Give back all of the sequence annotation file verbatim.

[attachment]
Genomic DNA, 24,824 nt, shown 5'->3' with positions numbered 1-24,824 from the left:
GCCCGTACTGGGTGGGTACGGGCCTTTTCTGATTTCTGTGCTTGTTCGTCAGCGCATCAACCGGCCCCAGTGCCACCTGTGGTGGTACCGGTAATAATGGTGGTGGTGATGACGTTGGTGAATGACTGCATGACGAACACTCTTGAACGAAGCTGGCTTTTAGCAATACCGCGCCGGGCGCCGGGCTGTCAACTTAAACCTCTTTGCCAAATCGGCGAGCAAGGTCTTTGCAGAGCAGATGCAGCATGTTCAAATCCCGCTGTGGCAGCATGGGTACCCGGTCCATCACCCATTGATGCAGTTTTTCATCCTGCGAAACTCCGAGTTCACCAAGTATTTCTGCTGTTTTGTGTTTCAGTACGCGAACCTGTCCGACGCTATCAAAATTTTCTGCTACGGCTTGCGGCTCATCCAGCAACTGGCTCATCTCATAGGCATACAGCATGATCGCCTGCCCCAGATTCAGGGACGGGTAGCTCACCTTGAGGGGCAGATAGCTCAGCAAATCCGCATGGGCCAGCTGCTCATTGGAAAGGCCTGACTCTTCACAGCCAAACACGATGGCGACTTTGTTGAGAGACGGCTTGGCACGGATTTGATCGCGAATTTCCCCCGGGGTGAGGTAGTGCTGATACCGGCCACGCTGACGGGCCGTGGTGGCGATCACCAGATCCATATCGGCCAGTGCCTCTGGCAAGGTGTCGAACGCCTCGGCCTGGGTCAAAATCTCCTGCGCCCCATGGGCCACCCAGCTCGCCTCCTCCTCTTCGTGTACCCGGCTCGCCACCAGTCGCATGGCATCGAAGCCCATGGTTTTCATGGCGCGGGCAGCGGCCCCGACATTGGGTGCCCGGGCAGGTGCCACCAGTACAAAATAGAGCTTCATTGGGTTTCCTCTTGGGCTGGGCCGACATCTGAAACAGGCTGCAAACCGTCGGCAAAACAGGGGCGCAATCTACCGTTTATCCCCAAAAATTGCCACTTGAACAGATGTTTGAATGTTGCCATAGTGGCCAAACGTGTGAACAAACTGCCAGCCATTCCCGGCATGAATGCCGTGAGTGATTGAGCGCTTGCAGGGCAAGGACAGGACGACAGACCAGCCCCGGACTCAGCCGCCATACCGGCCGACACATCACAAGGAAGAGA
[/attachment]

Genomic DNA, 24,824 nt, shown 5'->3' with positions numbered 1-24,824 from the left:
GCCCGTACTGGGTGGGTACGGGCCTTTTCTGATTTCTGTGCTTGTTCGTCAGCGCATCAACCGGCCCCAGTGCCACCTGTGGTGGTACCGGTAATAATGGTGGTGGTGATGACGTTGGTGAATGACTGCATGACGAACACTCTTGAACGAAGCTGGCTTTTAGCAATACCGCGCCGGGCGCCGGGCTGTCAACTTAAACCTCTTTGCCAAATCGGCGAGCAAGGTCTTTGCAGAGCAGATGCAGCATGTTCAAATCCCGCTGTGGCAGCATGGGTACCCGGTCCATCACCCATTGATGCAGTTTTTCATCCTGCGAAACTCCGAGTTCACCAAGTATTTCTGCTGTTTTGTGTTTCAGTACGCGAACCTGTCCGACGCTATCAAAATTTTCTGCTACGGCTTGCGGCTCATCCAGCAACTGGCTCATCTCATAGGCATACAGCATGATCGCCTGCCCCAGATTCAGGGACGGGTAGCTCACCTTGAGGGGCAGATAGCTCAGCAAATCCGCATGGGCCAGCTGCTCATTGGAAAGGCCTGACTCTTCACAGCCAAACACGATGGCGACTTTGTTGAGAGACGGCTTGGCACGGATTTGATCGCGAATTTCCCCCGGGGTGAGGTAGTGCTGATACCGGCCACGCTGACGGGCCGTGGTGGCGATCACCAGATCCATATCGGCCAGTGCCTCTGGCAAGGTGTCGAACGCCTCGGCCTGGGTCAAAATCTCCTGCGCCCCATGGGCCACCCAGCTCGCCTCCTCCTCTTCGTGTACCCGGCTCGCCACCAGTCGCATGGCATCGAAGCCCATGGTTTTCATGGCGCGGGCAGCGGCCCCGACATTGGGTGCCCGGGCAGGTGCCACCAGTACAAAATAGAGCTTCATTGGGTTTCCTCTTGGGCTGGGCCGACATCTGAAACAGGCTGCAAACCGTCGGCAAAACAGGGGCGCAATCTACCGTTTATCCCCAAAAATTGCCACTTGAACAGATGTTTGAATGTTGCCATAGTGGCCAAACGTGTGAACAAACTGCCAGCCATTCCCGGCATGAATGCCGTGAGTGATTGAGCGCTTGCAGGGCAAGGACAGGACGACAGACCAGCCCCGGACTCAGCCGCCATACCGGCCGACACATCACAAGGAAGAGA